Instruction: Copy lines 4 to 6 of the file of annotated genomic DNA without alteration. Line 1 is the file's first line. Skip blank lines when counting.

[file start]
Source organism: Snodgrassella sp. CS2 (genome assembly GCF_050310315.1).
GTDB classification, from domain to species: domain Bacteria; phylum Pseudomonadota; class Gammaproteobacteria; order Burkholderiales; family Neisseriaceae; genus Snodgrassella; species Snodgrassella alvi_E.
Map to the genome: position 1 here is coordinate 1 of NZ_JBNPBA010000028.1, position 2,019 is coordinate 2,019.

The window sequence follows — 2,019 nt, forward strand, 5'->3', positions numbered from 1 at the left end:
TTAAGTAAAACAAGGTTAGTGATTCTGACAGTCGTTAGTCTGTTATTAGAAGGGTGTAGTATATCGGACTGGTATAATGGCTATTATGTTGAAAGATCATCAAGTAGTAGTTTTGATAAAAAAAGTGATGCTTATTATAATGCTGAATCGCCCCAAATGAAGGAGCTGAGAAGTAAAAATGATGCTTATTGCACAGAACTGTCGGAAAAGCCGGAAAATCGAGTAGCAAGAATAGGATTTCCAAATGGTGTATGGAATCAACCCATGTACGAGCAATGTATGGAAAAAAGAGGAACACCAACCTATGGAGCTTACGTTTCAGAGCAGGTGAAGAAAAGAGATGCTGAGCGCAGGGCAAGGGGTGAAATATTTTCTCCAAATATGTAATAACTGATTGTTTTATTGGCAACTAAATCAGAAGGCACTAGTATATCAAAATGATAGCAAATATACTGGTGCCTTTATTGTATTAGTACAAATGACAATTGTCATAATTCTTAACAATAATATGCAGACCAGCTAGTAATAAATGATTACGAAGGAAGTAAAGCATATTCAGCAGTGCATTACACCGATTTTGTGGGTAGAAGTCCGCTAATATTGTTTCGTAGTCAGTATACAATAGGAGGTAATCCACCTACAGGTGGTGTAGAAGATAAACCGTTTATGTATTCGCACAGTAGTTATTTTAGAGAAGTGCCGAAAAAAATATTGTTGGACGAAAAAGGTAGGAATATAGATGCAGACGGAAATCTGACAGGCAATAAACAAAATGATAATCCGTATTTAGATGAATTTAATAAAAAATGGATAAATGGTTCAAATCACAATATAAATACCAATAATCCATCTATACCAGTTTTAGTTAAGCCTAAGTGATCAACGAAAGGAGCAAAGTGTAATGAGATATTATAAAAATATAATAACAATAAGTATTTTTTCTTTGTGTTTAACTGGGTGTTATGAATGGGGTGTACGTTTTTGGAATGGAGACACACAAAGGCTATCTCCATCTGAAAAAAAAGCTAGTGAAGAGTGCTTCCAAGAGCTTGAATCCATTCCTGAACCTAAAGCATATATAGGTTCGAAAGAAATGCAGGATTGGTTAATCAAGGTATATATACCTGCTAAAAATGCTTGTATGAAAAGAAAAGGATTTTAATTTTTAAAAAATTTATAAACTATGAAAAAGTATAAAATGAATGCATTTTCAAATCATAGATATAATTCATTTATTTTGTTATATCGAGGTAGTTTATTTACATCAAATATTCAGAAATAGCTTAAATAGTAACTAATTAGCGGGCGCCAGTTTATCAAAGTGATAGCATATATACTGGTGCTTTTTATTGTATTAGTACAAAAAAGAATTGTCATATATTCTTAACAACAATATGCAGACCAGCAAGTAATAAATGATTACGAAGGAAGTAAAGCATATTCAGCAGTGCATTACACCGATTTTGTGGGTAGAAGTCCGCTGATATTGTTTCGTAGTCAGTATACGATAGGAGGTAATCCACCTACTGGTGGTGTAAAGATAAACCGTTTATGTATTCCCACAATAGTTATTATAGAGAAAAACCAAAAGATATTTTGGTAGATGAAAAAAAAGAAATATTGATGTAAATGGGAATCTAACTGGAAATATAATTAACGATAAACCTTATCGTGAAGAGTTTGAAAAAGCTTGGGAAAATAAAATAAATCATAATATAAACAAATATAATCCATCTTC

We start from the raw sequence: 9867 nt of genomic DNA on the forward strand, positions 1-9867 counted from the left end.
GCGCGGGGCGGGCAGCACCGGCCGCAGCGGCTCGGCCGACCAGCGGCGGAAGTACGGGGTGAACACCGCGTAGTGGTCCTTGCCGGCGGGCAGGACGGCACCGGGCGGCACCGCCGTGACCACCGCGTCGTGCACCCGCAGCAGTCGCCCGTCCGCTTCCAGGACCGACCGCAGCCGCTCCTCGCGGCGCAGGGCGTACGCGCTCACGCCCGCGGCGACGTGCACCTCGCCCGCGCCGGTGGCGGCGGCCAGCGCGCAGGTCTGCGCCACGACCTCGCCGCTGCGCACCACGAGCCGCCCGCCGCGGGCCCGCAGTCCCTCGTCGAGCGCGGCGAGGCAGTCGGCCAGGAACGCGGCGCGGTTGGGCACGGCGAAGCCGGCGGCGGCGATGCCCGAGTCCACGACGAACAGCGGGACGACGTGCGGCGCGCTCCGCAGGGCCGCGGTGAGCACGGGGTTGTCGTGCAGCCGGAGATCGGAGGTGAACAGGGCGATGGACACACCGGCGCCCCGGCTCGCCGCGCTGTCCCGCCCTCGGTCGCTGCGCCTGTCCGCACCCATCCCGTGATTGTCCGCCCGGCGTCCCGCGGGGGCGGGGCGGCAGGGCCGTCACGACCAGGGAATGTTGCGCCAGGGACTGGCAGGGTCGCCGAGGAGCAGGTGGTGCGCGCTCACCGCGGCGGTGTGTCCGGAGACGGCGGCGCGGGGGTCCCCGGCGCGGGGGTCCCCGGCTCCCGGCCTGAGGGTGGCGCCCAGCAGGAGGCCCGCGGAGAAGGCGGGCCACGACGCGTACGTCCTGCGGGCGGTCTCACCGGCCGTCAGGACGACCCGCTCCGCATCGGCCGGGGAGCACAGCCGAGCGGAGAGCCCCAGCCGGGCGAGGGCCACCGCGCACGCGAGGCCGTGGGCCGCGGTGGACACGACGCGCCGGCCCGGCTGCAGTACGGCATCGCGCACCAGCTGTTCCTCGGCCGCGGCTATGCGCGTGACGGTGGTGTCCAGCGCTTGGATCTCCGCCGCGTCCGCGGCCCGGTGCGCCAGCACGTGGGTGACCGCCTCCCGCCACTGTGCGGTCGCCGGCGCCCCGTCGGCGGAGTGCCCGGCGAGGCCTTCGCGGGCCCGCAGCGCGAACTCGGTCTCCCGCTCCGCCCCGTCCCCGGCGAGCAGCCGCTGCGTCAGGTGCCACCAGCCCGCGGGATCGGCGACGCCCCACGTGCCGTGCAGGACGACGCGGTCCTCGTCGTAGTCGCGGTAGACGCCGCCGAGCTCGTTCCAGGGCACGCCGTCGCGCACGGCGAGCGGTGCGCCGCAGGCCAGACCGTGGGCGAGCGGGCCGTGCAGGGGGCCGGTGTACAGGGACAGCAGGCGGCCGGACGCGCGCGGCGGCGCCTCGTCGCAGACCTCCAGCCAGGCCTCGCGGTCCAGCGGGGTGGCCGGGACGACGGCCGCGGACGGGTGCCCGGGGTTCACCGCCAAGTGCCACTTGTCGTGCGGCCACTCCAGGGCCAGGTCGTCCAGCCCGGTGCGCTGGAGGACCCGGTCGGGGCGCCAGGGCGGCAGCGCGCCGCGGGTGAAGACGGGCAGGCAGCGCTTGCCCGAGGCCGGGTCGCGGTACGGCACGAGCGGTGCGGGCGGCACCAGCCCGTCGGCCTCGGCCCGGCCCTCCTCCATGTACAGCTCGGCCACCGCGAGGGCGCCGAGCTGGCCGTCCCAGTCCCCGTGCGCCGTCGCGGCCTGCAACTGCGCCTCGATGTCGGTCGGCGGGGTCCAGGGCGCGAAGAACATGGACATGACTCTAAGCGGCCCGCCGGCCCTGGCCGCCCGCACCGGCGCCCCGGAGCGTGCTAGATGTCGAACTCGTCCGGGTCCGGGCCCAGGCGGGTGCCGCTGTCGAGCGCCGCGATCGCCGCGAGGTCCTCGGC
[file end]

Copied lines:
The window sequence follows — 2,019 nt, forward strand, 5'->3', positions numbered from 1 at the left end:
TTAAGTAAAACAAGGTTAGTGATTCTGACAGTCGTTAGTCTGTTATTAGAAGGGTGTAGTATATCGGACTGGTATAATGGCTATTATGTTGAAAGATCATCAAGTAGTAGTTTTGATAAAAAAAGTGATGCTTATTATAATGCTGAATCGCCCCAAATGAAGGAGCTGAGAAGTAAAAATGATGCTTATTGCACAGAACTGTCGGAAAAGCCGGAAAATCGAGTAGCAAGAATAGGATTTCCAAATGGTGTATGGAATCAACCCATGTACGAGCAATGTATGGAAAAAAGAGGAACACCAACCTATGGAGCTTACGTTTCAGAGCAGGTGAAGAAAAGAGATGCTGAGCGCAGGGCAAGGGGTGAAATATTTTCTCCAAATATGTAATAACTGATTGTTTTATTGGCAACTAAATCAGAAGGCACTAGTATATCAAAATGATAGCAAATATACTGGTGCCTTTATTGTATTAGTACAAATGACAATTGTCATAATTCTTAACAATAATATGCAGACCAGCTAGTAATAAATGATTACGAAGGAAGTAAAGCATATTCAGCAGTGCATTACACCGATTTTGTGGGTAGAAGTCCGCTAATATTGTTTCGTAGTCAGTATACAATAGGAGGTAATCCACCTACAGGTGGTGTAGAAGATAAACCGTTTATGTATTCGCACAGTAGTTATTTTAGAGAAGTGCCGAAAAAAATATTGTTGGACGAAAAAGGTAGGAATATAGATGCAGACGGAAATCTGACAGGCAATAAACAAAATGATAATCCGTATTTAGATGAATTTAATAAAAAATGGATAAATGGTTCAAATCACAATATAAATACCAATAATCCATCTATACCAGTTTTAGTTAAGCCTAAGTGATCAACGAAAGGAGCAAAGTGTAATGAGATATTATAAAAATATAATAACAATAAGTATTTTTTCTTTGTGTTTAACTGGGTGTTATGAATGGGGTGTACGTTTTTGGAATGGAGACACACAAAGGCTATCTCCATCTGAAAAAAAAGCTAGTGAAGAGTGCTTCCAAGAGCTTGAATCCATTCCTGAACCTAAAGCATATATAGGTTCGAAAGAAATGCAGGATTGGTTAATCAAGGTATATATACCTGCTAAAAATGCTTGTATGAAAAGAAAAGGATTTTAATTTTTAAAAAATTTATAAACTATGAAAAAGTATAAAATGAATGCATTTTCAAATCATAGATATAATTCATTTATTTTGTTATATCGAGGTAGTTTATTTACATCAAATATTCAGAAATAGCTTAAATAGTAACTAATTAGCGGGCGCCAGTTTATCAAAGTGATAGCATATATACTGGTGCTTTTTATTGTATTAGTACAAAAAAGAATTGTCATATATTCTTAACAACAATATGCAGACCAGCAAGTAATAAATGATTACGAAGGAAGTAAAGCATATTCAGCAGTGCATTACACCGATTTTGTGGGTAGAAGTCCGCTGATATTGTTTCGTAGTCAGTATACGATAGGAGGTAATCCACCTACTGGTGGTGTAAAGATAAACCGTTTATGTATTCCCACAATAGTTATTATAGAGAAAAACCAAAAGATATTTTGGTAGATGAAAAAAAAGAAATATTGATGTAAATGGGAATCTAACTGGAAATATAATTAACGATAAACCTTATCGTGAAGAGTTTGAAAAAGCTTGGGAAAATAAAATAAATCATAATATAAACAAATATAATCCATCTTC

We start from the raw sequence: 9867 nt of genomic DNA on the forward strand, positions 1-9867 counted from the left end.